As a part of the series (CON)TEMPORARY FASHION SHOWCASE Anna-Sophie Berger’s exhibition The Years will be on display at MAK Geymüllerschlössel from May 13. At the occasion of The Years in the historic interior of the Geymüllerschlössel she stages fashion – e.g. garments from her graduation collection Fashion is Fast (2013), as well as objects and artworks from the collections of the MAK or the Theatermuseum Vienna. Matthew Linde, fashion exhibition-maker and researcher gives an introduction on the Fashion is Fast collection for the MAK Blog.
„In some places, it is fixt and certain; as all over Asia, and in Spain; but in France, England, and other places, the Dress alters; Fashion or the alteration of Dress, is a great Promoter of Trade, because it occasions the Expence of Cloaths, before the Old ones are worn out: It is the Spirit and Life of Trade; It makes a Circulation, and gives a Value by Turns, to all sorts of Commodities; keeps the great Body of Trade in Motion; it is an Invention to Dress a Man, as if he lived in a perpetual Spring; he never sees the Autum of his Cloaths.“ Nicholas Barbon (in, Discourse of Trades, The Lord Baltimore Press, 1690, 32)
For her 2013 graduate collection, titled Fashion is Fast, Anna-Sophie Berger’s work dealt with the organizational superstructure of fashion collections. Her collection comprised a series of basic block garments, such as skirts with bodices, jeans, suits with scarves, jumpers with sweatpants and rudimentary ballgowns. They were made in both primary RGB and CMYK colors, the two optimized modes for mixing color for digital and printed products respectively. Segments of the garments featured black, bold-printed numbers that corresponded to the altered measurements of its pattern block: the increased degrees of swing were recorded on skirts; the inches of bust, waist, and hip emblazoned on ballgowns; or shoe sizes printed across the entire face of pairs of slippers. Fashion is Fast was to reify the rhythmic “poiesis” of a collection, which is especially expected from a designer’s debut, as a series of austere, calculated measured variables. NATO phonetic alphabets were also printed vertically down the legs of pants and tights. Clothes as semiotic code systems.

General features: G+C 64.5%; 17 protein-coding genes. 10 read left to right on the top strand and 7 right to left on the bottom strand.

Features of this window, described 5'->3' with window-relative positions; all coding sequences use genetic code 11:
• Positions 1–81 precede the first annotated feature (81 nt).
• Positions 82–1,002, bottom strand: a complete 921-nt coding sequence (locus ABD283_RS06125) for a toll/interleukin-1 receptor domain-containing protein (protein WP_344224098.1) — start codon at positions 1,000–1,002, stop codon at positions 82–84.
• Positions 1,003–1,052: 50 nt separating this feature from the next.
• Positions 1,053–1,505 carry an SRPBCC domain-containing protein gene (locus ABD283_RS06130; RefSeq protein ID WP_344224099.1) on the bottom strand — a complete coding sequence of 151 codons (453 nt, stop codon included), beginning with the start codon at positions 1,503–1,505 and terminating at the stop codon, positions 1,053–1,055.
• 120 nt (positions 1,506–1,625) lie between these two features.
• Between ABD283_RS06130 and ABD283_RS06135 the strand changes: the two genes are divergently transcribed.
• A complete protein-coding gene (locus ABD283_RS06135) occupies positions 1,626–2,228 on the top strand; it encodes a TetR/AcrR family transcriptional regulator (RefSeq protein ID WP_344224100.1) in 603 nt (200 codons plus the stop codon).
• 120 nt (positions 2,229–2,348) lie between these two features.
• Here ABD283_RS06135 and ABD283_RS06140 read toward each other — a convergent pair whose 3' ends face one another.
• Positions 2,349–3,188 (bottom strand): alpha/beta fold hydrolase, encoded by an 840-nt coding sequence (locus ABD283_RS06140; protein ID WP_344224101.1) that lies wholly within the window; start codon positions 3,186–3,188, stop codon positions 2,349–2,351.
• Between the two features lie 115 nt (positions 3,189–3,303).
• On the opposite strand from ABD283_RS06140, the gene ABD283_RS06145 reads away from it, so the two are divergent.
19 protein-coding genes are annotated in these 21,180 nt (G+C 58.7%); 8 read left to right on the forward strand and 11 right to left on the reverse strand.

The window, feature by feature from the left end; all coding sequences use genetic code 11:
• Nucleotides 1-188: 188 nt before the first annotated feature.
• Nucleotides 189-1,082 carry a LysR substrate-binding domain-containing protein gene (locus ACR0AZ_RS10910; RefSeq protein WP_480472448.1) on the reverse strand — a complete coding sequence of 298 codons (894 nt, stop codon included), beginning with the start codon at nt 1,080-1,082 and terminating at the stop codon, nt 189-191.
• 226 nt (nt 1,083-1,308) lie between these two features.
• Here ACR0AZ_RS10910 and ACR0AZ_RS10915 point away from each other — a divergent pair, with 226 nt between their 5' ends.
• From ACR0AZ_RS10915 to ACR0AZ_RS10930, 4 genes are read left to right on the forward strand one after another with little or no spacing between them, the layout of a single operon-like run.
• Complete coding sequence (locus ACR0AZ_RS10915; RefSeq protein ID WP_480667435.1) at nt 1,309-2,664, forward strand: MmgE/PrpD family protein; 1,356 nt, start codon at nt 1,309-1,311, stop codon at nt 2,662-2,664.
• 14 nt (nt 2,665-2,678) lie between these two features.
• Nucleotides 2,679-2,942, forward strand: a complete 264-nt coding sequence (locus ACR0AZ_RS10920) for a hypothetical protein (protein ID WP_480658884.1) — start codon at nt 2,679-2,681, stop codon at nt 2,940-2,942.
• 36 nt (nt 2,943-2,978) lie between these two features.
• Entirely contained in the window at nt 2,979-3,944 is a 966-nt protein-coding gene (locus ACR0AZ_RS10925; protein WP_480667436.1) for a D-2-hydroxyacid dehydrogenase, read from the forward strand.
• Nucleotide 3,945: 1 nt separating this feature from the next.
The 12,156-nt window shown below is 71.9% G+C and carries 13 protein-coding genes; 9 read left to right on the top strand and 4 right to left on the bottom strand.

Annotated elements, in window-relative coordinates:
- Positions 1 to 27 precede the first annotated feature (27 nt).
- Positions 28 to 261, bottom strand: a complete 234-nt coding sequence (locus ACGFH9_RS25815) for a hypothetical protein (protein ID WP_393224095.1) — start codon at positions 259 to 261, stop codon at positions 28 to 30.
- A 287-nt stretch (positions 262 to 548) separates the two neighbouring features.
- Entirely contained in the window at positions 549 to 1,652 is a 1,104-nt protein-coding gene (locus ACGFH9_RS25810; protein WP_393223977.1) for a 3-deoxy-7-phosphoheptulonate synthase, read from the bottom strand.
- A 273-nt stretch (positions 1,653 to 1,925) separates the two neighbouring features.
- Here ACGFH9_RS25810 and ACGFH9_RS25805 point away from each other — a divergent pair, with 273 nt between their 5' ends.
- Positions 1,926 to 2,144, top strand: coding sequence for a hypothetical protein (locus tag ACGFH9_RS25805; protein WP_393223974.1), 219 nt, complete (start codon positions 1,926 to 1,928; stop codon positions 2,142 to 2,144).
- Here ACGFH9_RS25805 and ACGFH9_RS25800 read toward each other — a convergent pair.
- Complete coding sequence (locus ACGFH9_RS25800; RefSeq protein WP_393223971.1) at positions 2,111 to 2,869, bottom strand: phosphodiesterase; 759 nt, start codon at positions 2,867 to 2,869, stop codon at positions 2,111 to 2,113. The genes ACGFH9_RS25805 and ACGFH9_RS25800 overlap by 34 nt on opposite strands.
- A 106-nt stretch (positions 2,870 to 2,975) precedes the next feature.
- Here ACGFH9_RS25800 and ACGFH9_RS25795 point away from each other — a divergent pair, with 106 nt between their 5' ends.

Fashion is fast—like an algorithm, which programs us accordingly. This phenomenon is most glaring today from the perspective of global supply chains and its titular fast fashion industry, in which the might of Asia has commandeered design reproduction and dispersal. The Shenzhen copy instantiates fashion’s speed to astonishing effect. It is no surprise that Shein, the Chinese online fast fashion retailer, was founded by a search engine optimization (SEO) specialist. Here, fashion’s microtrends are economically optimized for maximum consumption. However, fashion’s algorithmic fastness is not unique to the virtual 21st century. In the 1860s, Charles Frederick Worth introduced the signatory designer label into his couture gowns in an attempt to curb the mercenaries of design piracy. He failed miserably, as a global market for ready-to-wear styles mimicking Parisian couture proliferated. By the 1910s, couturiers were signing off on cheaper diffusion lines for American manufacturers. Design “originality” was paradoxically guaranteed by its industrial reproduction. It was the copy, not the original, that fueled the financial and aesthetic engines of modern Western dress.
Even before couture’s industrial innovation of fashion, the dynamics of rapid copying and perpetual recycling pervaded discourses on fashion. Nearly 100 years before Worth’s label, Rose Bertin, the personal modiste to Marie Antoinette, captured this spirit in her declaration, “There is nothing new except what has been forgotten,” suggesting an almost postmodernist conception of fashion, which has accelerated so rapidly that it has already reached the finish line. In the 1670s, the first fashion magazines can read eerily similar to TikTok videos on contemporary microtrends in their reportage on the latest, fleeting details in bonnets or hem brocades. The English economist and financial speculator Nicholas Barbon of the same period praised the mystery of fashion’s capricious change, as he understood, like Shein today, how it was the great promoter of trade. This is all to say, fashion is not authored by us, but rather authors us, as a kind of proto-algorithm that emerges from the outside.
That this dynamic can be vivified in Berger’s methodological collection is a testament to both the algorithm and the artist.
Posted by Matthew Linde, fashion exhibition-maker and researcher